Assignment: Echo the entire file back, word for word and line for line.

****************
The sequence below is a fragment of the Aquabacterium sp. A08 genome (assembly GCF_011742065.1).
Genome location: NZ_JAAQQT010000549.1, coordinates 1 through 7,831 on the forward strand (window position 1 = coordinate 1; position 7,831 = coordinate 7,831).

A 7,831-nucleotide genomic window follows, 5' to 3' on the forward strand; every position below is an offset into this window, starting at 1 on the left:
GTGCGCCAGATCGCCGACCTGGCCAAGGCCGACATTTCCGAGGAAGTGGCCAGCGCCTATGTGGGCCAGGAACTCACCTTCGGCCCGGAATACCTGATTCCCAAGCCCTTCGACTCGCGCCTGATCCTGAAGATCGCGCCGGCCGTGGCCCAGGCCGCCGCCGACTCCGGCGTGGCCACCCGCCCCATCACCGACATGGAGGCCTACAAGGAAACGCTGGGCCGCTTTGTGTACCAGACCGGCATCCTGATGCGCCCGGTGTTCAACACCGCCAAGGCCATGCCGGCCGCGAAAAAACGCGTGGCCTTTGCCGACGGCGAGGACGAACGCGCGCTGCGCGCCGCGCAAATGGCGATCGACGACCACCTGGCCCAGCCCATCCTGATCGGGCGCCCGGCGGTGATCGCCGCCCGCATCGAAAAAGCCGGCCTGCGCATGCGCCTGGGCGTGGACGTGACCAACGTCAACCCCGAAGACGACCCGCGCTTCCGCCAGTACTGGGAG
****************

The sequence below is a fragment of the Aquabacterium sp. A08 genome (assembly GCF_011742065.1).
Genome location: NZ_JAAQQT010000549.1, coordinates 1 through 7,831 on the forward strand (window position 1 = coordinate 1; position 7,831 = coordinate 7,831).

A 7,831-nucleotide genomic window follows, 5' to 3' on the forward strand; every position below is an offset into this window, starting at 1 on the left:
GTGCGCCAGATCGCCGACCTGGCCAAGGCCGACATTTCCGAGGAAGTGGCCAGCGCCTATGTGGGCCAGGAACTCACCTTCGGCCCGGAATACCTGATTCCCAAGCCCTTCGACTCGCGCCTGATCCTGAAGATCGCGCCGGCCGTGGCCCAGGCCGCCGCCGACTCCGGCGTGGCCACCCGCCCCATCACCGACATGGAGGCCTACAAGGAAACGCTGGGCCGCTTTGTGTACCAGACCGGCATCCTGATGCGCCCGGTGTTCAACACCGCCAAGGCCATGCCGGCCGCGAAAAAACGCGTGGCCTTTGCCGACGGCGAGGACGAACGCGCGCTGCGCGCCGCGCAAATGGCGATCGACGACCACCTGGCCCAGCCCATCCTGATCGGGCGCCCGGCGGTGATCGCCGCCCGCATCGAAAAAGCCGGCCTGCGCATGCGCCTGGGCGTGGACGTGACCAACGTCAACCCCGAAGACGACCCGCGCTTCCGCCAGTACTGGGAG